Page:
As you progress in the game, by exploring the map and fighting enemies you unlock new abilities which allow you to further explore the map and thus progress in the story further. No surprise here, this is a "metroidvania" after all. The formula is proven to work, and is engaging as ever in this installment. The map in this game is full of secrets, interesting designs and cleverly thought-out design choices. Save rooms are never too far apart, and not too abundant to make the game feel like a walk in the park. There are also teleportation rooms with which you can fast travel. It is believed that a "metroidvania" is only as good as its map, and this one's pretty damn good. It's filled with a wide variety of intriguing, beautiful designs, with a lot of different elements represented, as well as the classic Castlevania tropes (yes, there is a castle in this game, and it has all the rooms you expect to see there).
Beginning the campaign for the first time you are only offered the Normal difficulty, subsequent difficulties such as Hard and Nightmare become available after completing the campaign multiple times. During my first playthrough, I did experience some struggles and obstacles, and died plenty of times. Thankfully, the game offers somewhat of an elastic difficulty, as you can stock up on Potions and consumables that can restore your HP mid boss fight, as well as "waystones" - consumables that instantly transport you back to your base, and can be used any time. It's no Dark Souls, or Sekiro: Shadows Die Twice, but even at Normal difficulty the game will give you a challenge.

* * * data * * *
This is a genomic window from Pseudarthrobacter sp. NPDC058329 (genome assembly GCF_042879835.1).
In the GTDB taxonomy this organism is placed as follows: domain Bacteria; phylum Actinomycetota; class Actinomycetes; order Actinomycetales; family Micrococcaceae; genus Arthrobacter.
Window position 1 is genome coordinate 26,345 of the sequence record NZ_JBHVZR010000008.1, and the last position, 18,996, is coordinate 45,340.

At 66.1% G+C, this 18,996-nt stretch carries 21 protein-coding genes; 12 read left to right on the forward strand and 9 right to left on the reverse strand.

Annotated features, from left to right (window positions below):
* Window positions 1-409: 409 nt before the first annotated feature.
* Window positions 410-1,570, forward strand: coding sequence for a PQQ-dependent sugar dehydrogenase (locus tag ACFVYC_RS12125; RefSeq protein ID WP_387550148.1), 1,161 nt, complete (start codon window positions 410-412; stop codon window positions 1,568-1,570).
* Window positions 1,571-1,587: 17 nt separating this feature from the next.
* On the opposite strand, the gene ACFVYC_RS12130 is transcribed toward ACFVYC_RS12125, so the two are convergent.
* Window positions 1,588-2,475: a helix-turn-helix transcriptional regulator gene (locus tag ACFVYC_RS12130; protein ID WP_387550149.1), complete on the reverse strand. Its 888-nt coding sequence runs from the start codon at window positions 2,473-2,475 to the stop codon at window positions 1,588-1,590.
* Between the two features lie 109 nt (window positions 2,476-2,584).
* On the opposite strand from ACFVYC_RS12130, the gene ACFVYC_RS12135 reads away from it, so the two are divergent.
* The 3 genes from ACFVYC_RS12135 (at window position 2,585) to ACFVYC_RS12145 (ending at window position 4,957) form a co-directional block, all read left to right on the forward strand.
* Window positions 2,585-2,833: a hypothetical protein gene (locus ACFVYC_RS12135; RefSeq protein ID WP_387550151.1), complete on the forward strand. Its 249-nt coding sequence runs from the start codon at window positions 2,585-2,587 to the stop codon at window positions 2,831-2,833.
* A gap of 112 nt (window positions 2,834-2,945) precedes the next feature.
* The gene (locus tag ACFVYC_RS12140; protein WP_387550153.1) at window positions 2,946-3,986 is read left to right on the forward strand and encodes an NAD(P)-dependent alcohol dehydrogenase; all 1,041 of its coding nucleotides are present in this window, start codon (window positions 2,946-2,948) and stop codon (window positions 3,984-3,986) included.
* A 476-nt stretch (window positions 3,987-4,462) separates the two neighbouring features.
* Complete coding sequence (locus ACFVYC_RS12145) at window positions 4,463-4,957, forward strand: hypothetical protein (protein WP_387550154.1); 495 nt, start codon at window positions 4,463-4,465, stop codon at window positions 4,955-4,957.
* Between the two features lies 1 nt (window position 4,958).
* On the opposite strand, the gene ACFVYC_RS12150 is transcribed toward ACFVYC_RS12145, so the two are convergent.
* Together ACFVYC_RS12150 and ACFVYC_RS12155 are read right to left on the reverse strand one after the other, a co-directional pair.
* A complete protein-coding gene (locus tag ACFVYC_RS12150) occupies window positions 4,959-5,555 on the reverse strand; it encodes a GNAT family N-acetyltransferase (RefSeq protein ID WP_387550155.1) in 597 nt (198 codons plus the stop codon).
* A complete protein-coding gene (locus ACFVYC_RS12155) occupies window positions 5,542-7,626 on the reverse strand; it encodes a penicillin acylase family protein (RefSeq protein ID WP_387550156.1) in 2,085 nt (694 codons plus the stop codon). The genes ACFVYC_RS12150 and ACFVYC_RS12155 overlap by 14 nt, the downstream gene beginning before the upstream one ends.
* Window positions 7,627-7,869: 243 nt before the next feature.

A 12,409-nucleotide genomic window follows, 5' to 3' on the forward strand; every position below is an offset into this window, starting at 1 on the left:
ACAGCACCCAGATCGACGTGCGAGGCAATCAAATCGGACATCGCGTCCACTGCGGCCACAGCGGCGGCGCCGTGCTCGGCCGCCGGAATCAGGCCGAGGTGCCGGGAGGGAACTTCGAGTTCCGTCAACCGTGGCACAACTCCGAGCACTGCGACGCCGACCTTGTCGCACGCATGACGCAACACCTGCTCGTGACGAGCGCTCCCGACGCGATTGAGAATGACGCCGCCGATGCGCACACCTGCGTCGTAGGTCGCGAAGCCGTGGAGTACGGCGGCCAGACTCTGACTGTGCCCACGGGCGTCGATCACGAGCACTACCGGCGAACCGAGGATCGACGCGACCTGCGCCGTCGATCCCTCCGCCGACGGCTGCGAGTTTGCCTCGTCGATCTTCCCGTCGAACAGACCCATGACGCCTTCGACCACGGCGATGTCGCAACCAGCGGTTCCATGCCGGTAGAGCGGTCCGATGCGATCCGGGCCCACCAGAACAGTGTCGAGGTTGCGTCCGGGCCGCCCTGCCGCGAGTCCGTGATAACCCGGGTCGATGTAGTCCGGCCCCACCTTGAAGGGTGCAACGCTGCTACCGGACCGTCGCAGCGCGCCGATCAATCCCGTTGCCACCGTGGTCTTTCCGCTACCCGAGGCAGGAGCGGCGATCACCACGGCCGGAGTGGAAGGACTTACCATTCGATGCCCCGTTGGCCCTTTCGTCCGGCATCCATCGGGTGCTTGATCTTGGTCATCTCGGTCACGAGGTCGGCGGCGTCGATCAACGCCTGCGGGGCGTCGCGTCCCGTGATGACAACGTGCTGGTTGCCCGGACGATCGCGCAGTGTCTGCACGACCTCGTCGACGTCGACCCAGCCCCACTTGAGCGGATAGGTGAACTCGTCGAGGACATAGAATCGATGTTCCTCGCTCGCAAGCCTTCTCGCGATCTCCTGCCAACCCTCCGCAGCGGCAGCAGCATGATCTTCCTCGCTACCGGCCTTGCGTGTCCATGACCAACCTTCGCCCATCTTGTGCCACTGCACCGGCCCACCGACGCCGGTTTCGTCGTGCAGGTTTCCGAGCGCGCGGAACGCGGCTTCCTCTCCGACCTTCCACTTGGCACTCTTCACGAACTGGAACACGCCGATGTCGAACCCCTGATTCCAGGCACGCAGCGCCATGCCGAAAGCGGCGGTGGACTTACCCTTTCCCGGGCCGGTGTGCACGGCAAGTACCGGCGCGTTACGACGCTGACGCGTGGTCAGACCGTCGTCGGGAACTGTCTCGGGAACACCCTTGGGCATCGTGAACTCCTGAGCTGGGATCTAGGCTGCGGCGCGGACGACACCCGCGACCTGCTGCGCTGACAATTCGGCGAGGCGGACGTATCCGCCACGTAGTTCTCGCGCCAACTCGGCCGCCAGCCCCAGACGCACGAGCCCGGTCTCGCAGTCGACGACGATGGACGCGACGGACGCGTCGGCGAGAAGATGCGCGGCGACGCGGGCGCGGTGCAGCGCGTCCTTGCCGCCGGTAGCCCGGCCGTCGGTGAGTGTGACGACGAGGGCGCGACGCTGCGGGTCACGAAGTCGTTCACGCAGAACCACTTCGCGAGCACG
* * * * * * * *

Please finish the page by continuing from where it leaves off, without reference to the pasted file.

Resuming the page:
The game took me around 20 hours to complete, though it should be noted that the campaign has been beaten by other people who simply rushed through the story within 14-8 hours. I enjoyed exploring and finding every single secret in the map, yet still could not get over 98% map completion. The game also offers some menial sidequests that do not deter from the main narrative and can be completed whenever you'd like.
I could go on about the gameplay mechanics of this game and it's intricacies, but it's better left for the player to explore and discover for thyself. The excitement you get when destroying a wall, finding a hidden room, opening a chest and uncovering a secret weapon is overwhelmingly satisfying, and cannot be described in text. Yeah, that sounds cheeky, but I've been playing Castlevania and Metroid games since I was 7, and I still enjoy finding secrets in these games!